Posted on Tuesday, August 02, 2005 - 05:03 am:   

I'd like to mention this Russian TV show, a mini-series, 6dvds, called Brigade, detailing the progress of several young friends through the ranks of the Russian mafiya. As a crime drama, it puts the Sopranos to shame....
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Lucius
Posted on Tuesday, August 02, 2005 - 05:52 am:   

I meant to post this earlier. I'm not at all interested in The Constant Gardner. It's a terrible book, one of Le Carre's worst; it's got Ralph Fiennes, which makes it an automatic no-go for me. I saw Spider, but this appears to be the typical wet-eyed, drippy Fiennes performance--he's the Omar Sharif of the '00s.
Rachel Weiz's character is terribly drawn. The beautiful, gentle soul who just never had a bad thought.
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Dave G.
Posted on Tuesday, August 02, 2005 - 06:16 am:   

Hey, I have nothing against Hart Bochner. Lloyd was one of my fave character actors of the 70s. Just was admiring his very movie star name...

One of the funnier gags in ANCHORMAN was naming the sportscaster "Brick Tamlin." A neat little jab there.

I really desperately want to see LONDON VOODOO. Any idea if it's on DVD yet?

Me, I'm waiting for Fiennes' next film, THE PRUDENT PLUMBER. That's supposed to be a three-hanky job...
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Lucius
Posted on Tuesday, August 02, 2005 - 08:32 am:   

Yes, It's on DVD --- been available on import for quite a while and now is available through Amazon for 11. 99....

Lloyd was one of your top five character actors if the 70s? He usually played stick-up-his-ass type and had the range of tapioca. I'm sure he was a swell guy, as is his kid, but that doesn;t make him a top five character actor in the decade of character actors.
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Dave G.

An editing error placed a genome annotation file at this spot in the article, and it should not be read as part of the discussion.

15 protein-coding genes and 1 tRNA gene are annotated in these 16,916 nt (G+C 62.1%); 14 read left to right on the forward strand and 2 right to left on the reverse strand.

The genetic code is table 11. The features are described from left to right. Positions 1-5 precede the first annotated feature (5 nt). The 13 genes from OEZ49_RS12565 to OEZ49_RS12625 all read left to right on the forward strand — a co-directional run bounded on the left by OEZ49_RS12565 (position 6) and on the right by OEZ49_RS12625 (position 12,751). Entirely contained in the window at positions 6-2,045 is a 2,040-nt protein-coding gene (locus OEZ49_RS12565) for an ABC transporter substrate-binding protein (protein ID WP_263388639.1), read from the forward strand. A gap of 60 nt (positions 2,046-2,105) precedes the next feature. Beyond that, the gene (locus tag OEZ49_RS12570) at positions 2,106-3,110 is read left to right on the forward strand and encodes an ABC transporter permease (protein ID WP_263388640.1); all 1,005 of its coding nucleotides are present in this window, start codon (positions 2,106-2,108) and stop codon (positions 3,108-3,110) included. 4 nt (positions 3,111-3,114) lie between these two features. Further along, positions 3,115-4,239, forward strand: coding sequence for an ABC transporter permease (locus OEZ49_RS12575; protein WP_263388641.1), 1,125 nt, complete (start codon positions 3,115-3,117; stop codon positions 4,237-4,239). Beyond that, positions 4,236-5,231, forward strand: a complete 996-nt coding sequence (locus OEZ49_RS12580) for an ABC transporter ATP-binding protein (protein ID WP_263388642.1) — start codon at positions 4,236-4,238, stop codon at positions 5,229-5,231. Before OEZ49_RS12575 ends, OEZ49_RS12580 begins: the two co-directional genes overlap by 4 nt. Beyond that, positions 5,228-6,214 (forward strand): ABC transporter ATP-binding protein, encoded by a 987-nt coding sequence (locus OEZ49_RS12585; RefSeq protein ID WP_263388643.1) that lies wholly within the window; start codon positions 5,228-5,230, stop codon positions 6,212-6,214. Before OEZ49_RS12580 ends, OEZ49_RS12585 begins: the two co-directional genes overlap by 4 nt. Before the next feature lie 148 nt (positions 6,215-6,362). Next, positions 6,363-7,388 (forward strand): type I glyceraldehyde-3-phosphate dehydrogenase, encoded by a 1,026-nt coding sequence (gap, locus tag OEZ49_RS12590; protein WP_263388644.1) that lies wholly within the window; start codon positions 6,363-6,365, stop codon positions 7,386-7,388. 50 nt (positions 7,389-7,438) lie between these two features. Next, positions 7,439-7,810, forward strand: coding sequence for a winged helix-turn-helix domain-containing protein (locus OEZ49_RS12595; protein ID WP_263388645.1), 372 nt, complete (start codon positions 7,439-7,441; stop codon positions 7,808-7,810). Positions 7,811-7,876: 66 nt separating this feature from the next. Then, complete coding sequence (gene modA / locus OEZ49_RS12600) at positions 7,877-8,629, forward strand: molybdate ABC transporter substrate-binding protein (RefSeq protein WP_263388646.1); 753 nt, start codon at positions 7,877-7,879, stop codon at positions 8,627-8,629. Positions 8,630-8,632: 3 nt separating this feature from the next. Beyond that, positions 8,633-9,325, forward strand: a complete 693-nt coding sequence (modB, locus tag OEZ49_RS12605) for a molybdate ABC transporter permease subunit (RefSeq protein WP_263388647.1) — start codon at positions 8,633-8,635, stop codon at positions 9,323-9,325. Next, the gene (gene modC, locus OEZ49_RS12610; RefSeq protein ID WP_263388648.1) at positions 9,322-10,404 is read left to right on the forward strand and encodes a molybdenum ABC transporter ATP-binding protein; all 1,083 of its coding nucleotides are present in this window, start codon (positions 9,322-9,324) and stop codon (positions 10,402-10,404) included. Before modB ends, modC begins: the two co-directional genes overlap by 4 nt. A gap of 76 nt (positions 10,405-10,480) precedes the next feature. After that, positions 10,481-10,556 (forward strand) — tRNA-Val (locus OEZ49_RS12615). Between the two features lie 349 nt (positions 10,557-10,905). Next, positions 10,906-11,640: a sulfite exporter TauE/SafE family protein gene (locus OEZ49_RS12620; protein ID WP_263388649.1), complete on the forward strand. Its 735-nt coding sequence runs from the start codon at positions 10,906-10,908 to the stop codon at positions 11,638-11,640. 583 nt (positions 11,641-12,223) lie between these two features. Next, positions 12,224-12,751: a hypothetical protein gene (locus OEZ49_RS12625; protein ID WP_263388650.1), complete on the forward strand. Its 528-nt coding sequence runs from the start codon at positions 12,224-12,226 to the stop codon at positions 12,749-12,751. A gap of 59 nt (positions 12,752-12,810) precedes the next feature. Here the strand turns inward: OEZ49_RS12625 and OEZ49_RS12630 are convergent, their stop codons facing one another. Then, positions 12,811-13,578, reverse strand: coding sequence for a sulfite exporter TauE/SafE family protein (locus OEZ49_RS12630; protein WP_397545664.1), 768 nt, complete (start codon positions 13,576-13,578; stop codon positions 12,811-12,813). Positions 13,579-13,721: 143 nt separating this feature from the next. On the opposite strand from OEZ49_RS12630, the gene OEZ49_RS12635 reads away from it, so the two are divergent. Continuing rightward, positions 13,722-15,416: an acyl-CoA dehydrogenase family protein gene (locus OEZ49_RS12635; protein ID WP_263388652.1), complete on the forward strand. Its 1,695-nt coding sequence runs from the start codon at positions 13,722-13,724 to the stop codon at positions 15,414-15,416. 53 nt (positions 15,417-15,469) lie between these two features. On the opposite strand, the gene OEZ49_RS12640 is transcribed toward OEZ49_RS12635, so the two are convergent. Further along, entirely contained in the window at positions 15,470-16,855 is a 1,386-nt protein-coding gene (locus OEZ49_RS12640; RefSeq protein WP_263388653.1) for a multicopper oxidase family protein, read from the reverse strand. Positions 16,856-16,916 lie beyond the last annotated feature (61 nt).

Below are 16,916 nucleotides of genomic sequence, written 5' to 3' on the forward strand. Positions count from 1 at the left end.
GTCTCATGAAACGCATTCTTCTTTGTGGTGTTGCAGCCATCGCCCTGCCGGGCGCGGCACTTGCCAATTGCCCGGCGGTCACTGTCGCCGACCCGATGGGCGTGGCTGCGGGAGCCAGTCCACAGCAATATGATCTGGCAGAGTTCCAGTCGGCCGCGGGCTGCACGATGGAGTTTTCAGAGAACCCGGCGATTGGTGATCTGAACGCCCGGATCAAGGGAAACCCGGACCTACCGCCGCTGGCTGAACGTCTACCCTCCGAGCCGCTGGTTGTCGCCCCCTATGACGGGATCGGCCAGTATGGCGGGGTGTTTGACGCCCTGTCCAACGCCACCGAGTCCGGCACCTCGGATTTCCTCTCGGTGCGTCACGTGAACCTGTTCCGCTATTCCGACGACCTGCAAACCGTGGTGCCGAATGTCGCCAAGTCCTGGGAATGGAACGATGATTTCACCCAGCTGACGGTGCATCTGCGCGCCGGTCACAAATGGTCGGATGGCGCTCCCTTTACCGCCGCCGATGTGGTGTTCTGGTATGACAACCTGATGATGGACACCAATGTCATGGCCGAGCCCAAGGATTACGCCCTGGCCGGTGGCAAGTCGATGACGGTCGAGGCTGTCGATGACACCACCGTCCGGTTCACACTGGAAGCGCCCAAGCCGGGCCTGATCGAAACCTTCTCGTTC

Posted on Tuesday, August 02, 2005 - 08:38 am:   

No, no, I said "fave," not "top five"! I mean, I didn't love him THAT much!
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Adam-Troy
Posted on Tuesday, August 02, 2005 - 09:34 am:   

I liked Potente in THE PRINCESS AND THE WARRIOR.

Am looking forward to seeing THE ARISTOCRATS. Fifty comedians telling the same dirty joke.
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Dave G.
Posted on Tuesday, August 02, 2005 - 09:56 am:   

I hope THE ARISTOCRATS plays DC. The AMC chain, which boycotted it, is pretty strong here. I'm willing to bet it either a) won't play, or b) will be Mapplethorped by some over-eager Hill aide bitching to his/her boss.
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Lucius
Posted on Tuesday, August 02, 2005 - 09:57 am:   

Okay, Dave.

I thought Princess and the Warrior was kind of a mess, but she was good. Twikers gone dowhill since, however. The Aristocrats...I don't know. Gilbert Gottfried apparently does the best job of telling the joke and that scares me.
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Dave G.
Posted on Tuesday, August 02, 2005 - 10:41 am:   

Any such compendium that omitted Rip Taylor is incomplete, IMHO...:-)